Where the author comes into his own is the second part which is a series of previously published articles that were responses to changes in government policy. As these are written for a less academic audience they are much easier to read and also much more convincing. His attacks on bibliometrics and the assurance of quality in both research and teaching are brilliant and witty. I especially like the section talking about the cutting of all funding of humanities imagining that the opposite had happened and that it had actually happened to sciences. As he points out scientists (except for the greedy, political, grant hoarding ones) also feel the need to support colleagues in the humanities and see a common goal of universities. So I feel he did not need to take the excessively defensive and anti-science position that sometimes appears in the first part. So I think there is enough in the second part to swing my opinion from 2-stars to 4-stars but if you skip the first half it would be a 5-star book.
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4.0 out of 5 stars Made a convincing case, 2 Oct 2013
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This review is from: What are Universities For? (Paperback)
This book was clear and concise and made the case well that universities are not only there for economic reasons but for cultural ones as well. I guess he was preaching to the converted in that sense as it is something I feel passionately about. Definitely worth a read if you are interested in the arguments around the purpose of higher education.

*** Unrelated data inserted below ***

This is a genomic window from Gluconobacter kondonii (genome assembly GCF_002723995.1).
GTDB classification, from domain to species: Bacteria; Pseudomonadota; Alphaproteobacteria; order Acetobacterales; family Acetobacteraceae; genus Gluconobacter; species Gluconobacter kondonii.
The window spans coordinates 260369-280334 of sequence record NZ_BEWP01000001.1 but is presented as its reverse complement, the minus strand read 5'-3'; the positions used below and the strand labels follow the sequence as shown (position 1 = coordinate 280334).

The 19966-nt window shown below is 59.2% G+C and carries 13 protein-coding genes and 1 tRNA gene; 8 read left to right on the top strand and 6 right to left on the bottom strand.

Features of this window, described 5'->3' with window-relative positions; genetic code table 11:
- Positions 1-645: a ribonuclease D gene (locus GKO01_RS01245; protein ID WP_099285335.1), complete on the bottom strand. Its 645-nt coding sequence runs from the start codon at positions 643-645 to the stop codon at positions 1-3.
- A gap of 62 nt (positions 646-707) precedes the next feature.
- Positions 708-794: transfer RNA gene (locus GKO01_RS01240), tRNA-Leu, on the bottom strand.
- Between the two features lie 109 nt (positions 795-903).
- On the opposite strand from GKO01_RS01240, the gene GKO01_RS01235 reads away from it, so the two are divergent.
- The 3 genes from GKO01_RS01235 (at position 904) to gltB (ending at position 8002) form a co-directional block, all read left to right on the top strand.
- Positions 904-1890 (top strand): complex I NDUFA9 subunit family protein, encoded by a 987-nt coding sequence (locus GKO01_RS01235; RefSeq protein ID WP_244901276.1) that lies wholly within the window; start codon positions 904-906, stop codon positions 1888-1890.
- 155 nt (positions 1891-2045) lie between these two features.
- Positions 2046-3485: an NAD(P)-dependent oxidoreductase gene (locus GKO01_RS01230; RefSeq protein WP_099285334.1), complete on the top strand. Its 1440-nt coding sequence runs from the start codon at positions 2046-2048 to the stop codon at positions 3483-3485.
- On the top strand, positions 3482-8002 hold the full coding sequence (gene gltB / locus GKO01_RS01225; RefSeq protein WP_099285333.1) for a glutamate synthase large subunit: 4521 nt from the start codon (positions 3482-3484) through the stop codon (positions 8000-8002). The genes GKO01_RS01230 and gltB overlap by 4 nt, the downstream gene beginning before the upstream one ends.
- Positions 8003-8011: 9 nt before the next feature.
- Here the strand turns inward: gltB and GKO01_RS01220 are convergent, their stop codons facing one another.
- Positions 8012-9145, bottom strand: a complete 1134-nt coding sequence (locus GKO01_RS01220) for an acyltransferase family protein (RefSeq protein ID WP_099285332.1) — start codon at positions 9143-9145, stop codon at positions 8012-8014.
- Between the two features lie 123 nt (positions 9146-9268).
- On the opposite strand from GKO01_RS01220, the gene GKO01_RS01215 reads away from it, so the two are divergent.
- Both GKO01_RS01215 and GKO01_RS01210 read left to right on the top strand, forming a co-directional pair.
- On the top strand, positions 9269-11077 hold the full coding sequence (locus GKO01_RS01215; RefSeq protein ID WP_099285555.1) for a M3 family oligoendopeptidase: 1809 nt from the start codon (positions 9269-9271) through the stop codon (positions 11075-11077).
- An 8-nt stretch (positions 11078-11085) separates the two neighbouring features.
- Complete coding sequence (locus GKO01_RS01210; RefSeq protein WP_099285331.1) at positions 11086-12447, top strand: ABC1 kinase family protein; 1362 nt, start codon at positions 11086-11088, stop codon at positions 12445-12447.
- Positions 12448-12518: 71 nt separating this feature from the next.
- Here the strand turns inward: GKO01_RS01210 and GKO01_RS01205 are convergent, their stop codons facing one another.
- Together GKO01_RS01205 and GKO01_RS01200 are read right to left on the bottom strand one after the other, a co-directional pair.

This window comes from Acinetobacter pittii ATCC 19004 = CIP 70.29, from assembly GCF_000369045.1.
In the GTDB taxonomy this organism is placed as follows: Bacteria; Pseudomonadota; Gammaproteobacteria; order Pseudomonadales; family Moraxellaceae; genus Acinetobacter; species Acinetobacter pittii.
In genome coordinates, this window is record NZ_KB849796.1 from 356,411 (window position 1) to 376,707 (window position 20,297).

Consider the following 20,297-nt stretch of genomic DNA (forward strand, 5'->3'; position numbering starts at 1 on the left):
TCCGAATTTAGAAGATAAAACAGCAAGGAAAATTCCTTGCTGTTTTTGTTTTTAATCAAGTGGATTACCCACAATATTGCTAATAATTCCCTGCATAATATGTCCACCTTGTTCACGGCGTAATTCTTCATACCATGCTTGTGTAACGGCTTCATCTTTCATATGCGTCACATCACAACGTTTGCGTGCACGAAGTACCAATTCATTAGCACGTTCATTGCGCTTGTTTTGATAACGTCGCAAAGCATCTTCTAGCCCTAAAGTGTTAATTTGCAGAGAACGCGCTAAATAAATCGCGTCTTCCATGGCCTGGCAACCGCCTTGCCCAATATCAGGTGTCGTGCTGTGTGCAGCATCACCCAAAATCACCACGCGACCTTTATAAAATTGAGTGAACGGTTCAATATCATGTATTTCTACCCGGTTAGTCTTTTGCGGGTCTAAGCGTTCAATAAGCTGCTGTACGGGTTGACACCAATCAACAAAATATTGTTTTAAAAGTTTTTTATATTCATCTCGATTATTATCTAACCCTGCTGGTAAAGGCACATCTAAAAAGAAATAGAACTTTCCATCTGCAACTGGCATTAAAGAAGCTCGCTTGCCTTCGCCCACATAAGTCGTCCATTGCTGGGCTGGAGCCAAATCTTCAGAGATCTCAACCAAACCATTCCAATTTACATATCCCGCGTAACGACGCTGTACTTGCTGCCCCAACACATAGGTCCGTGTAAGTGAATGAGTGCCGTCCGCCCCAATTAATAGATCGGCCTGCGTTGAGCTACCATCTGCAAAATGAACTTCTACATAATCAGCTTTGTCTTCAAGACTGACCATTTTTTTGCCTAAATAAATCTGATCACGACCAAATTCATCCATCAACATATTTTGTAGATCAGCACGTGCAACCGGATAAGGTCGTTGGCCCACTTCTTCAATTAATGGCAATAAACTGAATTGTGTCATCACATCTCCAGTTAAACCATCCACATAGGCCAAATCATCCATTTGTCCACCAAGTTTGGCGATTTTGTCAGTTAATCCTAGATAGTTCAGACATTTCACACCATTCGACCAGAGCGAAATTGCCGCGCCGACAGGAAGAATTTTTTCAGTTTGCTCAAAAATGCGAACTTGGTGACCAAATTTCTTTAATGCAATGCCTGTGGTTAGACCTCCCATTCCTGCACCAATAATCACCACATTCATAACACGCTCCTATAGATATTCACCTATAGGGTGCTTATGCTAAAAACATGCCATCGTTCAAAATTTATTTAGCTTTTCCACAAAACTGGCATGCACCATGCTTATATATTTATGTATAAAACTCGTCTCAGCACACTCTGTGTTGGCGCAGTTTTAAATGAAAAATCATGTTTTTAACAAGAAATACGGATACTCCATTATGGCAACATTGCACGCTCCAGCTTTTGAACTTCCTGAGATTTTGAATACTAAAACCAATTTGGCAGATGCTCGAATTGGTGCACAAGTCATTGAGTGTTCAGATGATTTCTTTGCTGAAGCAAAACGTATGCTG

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4.0 out of 5 stars Universities: who calls the tune?, 22 May 2012
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This review is from: What are Universities For? (Paperback)
Collini is saying essentially that the purpose of universities is all the things that they may reasonably choose to undertake. Underlying this are: that the life of the mind is a key element in humanity; that, even when usefulness to society may weigh in consideration of what should most receive support and funding, prediction of effectiveness is very hard; that universities are generally staffed by(highly) intelligent and conscientious people who will reach good decisions. The backgound to his efort in this book is what many see as increasingly instrumentalist approaches by governments determined to push university endeavour towards the potentially economically useful: in pursuit of which aim they insist on the application of mechanistic measurement, which is often misleading and always effort-consuming. While Collini is concerned particularly with work in the humanities, the argument runs wider.
We are in deep waters here: communication between author and lay reader is not easily achieved. And many will continue determined not to listen let alone engage in argument. But Collini does well by any anyone willing to give time and attention to working thru what he carefully expounds and discusses.
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2 of 4 people found the following review helpful
5.0 out of 5 stars Witty essays on the purposes of universities, 17 July 2012
By 
William Podmore (London United Kingdom) - See all my reviews
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This review is from: What are Universities For? (Paperback)
This brilliant and witty book indicts successive British governments' disastrous policies towards our universities. Their policies for higher education threaten Britain's economic, social, political and cultural life.